“We don’t have all that tar and nicotine going into the systems,” Tokles said. “We’re saving a lot of money.”
In a few weeks, the outdoor patios, where patrons in Ohio may smoke, will open and the butts will be gone, at least from in front of Nick and Jimmy’s restaurant.
Michigan law will not permit smoking anywhere food or drink is served, including patios. But establishments will be able to direct smoking patrons to outdoor, open-sided smoking huts.
A Free Press assessment shows that Michigan’s new law is tougher than laws in some of the 37 states that have some form of smoking ban — and more lenient than others.
Illinois’ 28-month-old smoking ban is similar to Michigan’s. About 9,000 complaints have been filed — 61% during the first year of the ban and only 742 so far this year.
A test case in Ohio
In Ohio, more than 49,000 violations have been issued, though the pace is slowing. The state has issued $1.1 million in fines, but collected just $472,972 and spent $1.9 million to enforce the ban. The state pays local health departments $115 for just about every smoking ban investigation they do.
The first smoking ban case to go to court — with Ohio trying to collect more than $30,000 in fines from 80 violations against Zeno’s Food and Spirits in Columbus — was a victory for the bar. The judge in Franklin County ruled that it was improper for the state to go after bar owners instead individual smokers.
Placing the burden of enforcing the ban completely on property owners “is ludicrous and defies basic notions of fairness,” Judge David Cain wrote in his ruling.
The state won a stay of the ruling so it can continue enforcing the smoking ban.
“We think the law will be upheld,” said Jen House, spokeswoman for the Ohio Department of Health. “Ohio voters approved this in 2006 and we believe this is what they want.”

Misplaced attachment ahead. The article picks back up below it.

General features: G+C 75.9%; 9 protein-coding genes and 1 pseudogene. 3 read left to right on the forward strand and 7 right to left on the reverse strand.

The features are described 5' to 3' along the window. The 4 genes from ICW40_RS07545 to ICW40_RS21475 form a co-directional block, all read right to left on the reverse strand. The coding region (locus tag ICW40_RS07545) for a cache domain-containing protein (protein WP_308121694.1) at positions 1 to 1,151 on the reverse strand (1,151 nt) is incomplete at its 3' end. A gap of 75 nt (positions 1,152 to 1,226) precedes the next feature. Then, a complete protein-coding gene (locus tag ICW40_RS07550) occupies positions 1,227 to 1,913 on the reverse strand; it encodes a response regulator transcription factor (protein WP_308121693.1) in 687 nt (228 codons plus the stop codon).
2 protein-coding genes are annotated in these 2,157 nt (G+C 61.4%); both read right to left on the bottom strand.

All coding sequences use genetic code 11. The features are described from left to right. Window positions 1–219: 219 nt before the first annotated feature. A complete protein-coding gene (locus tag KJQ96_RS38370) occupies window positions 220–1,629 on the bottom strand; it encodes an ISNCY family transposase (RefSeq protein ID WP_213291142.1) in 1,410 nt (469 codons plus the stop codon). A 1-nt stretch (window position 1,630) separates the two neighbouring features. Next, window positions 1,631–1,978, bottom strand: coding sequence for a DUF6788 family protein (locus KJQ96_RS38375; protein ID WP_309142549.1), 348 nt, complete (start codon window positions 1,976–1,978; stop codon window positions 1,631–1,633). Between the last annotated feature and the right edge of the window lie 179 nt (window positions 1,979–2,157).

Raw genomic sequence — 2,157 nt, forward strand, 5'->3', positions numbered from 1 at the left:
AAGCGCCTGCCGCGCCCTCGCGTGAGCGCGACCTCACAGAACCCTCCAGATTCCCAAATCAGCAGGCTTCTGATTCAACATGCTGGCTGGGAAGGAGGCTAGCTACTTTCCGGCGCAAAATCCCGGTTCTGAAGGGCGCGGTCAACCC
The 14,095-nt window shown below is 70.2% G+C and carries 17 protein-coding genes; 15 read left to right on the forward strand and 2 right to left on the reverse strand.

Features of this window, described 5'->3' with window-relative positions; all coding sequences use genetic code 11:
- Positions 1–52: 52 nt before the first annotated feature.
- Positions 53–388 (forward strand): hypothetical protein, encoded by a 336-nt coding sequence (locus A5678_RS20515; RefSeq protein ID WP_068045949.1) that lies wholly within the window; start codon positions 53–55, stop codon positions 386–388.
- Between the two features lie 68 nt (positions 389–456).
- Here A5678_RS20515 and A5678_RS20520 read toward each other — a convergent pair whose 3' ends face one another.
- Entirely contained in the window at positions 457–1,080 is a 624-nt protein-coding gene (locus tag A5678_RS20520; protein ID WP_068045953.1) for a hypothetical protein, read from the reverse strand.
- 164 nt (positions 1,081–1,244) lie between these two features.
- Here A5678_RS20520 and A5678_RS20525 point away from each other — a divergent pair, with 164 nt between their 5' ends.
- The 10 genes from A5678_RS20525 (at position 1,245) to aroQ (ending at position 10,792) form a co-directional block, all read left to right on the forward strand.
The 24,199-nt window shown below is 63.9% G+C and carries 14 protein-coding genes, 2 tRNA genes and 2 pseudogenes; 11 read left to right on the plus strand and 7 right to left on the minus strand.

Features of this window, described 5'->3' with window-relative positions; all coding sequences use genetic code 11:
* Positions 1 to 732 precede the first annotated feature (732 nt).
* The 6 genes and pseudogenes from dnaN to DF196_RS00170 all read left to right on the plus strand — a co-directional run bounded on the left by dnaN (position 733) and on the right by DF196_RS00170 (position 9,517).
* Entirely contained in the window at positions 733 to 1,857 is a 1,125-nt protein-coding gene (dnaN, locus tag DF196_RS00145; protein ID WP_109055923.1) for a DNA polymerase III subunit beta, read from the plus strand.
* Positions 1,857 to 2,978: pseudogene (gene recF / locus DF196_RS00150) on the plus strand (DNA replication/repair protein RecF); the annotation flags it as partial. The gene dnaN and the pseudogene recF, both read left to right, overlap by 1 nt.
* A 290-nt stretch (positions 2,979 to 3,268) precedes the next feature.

Bar owners disagree. Many would prefer to pay $250 or $500 a year for a special license that allows for smoking in establishments where alcohol sales are the primary source of revenue. Right now, Ohio’s only exemption is on outdoor patios of bars and restaurants, and specialty tobacco shops. When three casinos open in a couple of years, in Cincinnati, Cleveland and Toledo, the smoking ban also is to apply to them. Michigan’s exemptions include the gaming floors of Detroit’s three casinos, and cigar bars.
“They haven’t fined one individual,” said Krieger. “But they want my little barmaid to go after a 300-pound guy who’s smoking.”
An upside in Illinois
Unlike Michigan, the gaming floors of Illinois’ nine casinos were not exempted from the state’s smoking ban.
Their combined revenues fell 21% in the first year of the smoking ban, said Tom Swoik, executive director of the Illinois Casino and Gaming Association. That trend continued in 2009 and this year, though not as dramatically.
Swoik said the weak economy was partly to blame, but said most of the decrease was because of the smoking ban, which sent some gamblers to Indiana and Missouri casinos where smoking is allowed.
Joe Shanahan owns Metro, one of Chicago’s best-known music halls with a bar near Wrigley Field. He said the ban brought in new, non-smoking customers, and prompted many of his 100 employees to stop or cut back smoking — a change that reduced illnesses.
“I thought at one time it would really affect our business, but I feel it’s helped a little bit,” said Shanahan, an ex-smoker.
BY KATHLEEN GRAY and CHRIS CHRISTOFF
Freep, April 27, 2010